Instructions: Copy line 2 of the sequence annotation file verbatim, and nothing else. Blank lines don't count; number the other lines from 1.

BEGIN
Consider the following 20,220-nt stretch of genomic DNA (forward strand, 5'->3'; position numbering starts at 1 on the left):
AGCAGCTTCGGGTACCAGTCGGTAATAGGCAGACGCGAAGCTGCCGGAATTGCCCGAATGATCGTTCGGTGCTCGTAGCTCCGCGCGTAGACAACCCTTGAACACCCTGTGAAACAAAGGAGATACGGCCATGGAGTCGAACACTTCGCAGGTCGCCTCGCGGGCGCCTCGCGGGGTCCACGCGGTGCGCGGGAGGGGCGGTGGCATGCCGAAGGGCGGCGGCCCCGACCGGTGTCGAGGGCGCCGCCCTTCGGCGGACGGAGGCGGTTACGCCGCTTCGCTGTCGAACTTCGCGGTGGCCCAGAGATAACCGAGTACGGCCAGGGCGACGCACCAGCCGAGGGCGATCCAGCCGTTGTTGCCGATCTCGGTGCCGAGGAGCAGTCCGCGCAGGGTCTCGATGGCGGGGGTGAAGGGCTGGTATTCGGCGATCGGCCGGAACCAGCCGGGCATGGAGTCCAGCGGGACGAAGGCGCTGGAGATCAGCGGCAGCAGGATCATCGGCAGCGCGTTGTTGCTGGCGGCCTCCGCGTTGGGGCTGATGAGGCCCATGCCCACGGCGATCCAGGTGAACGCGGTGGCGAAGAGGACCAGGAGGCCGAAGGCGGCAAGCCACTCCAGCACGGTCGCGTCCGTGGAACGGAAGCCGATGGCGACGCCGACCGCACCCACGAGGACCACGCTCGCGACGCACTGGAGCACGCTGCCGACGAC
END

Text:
AGCAGCTTCGGGTACCAGTCGGTAATAGGCAGACGCGAAGCTGCCGGAATTGCCCGAATGATCGTTCGGTGCTCGTAGCTCCGCGCGTAGACAACCCTTGAACACCCTGTGAAACAAAGGAGATACGGCCATGGAGTCGAACACTTCGCAGGTCGCCTCGCGGGCGCCTCGCGGGGTCCACGCGGTGCGCGGGAGGGGCGGTGGCATGCCGAAGGGCGGCGGCCCCGACCGGTGTCGAGGGCGCCGCCCTTCGGCGGACGGAGGCGGTTACGCCGCTTCGCTGTCGAACTTCGCGGTGGCCCAGAGATAACCGAGTACGGCCAGGGCGACGCACCAGCCGAGGGCGATCCAGCCGTTGTTGCCGATCTCGGTGCCGAGGAGCAGTCCGCGCAGGGTCTCGATGGCGGGGGTGAAGGGCTGGTATTCGGCGATCGGCCGGAACCAGCCGGGCATGGAGTCCAGCGGGACGAAGGCGCTGGAGATCAGCGGCAGCAGGATCATCGGCAGCGCGTTGTTGCTGGCGGCCTCCGCGTTGGGGCTGATGAGGCCCATGCCCACGGCGATCCAGGTGAACGCGGTGGCGAAGAGGACCAGGAGGCCGAAGGCGGCAAGCCACTCCAGCACGGTCGCGTCCGTGGAACGGAAGCCGATGGCGACGCCGACCGCACCCACGAGGACCACGCTCGCGACGCACTGGAGCACGCTGCCGACGAC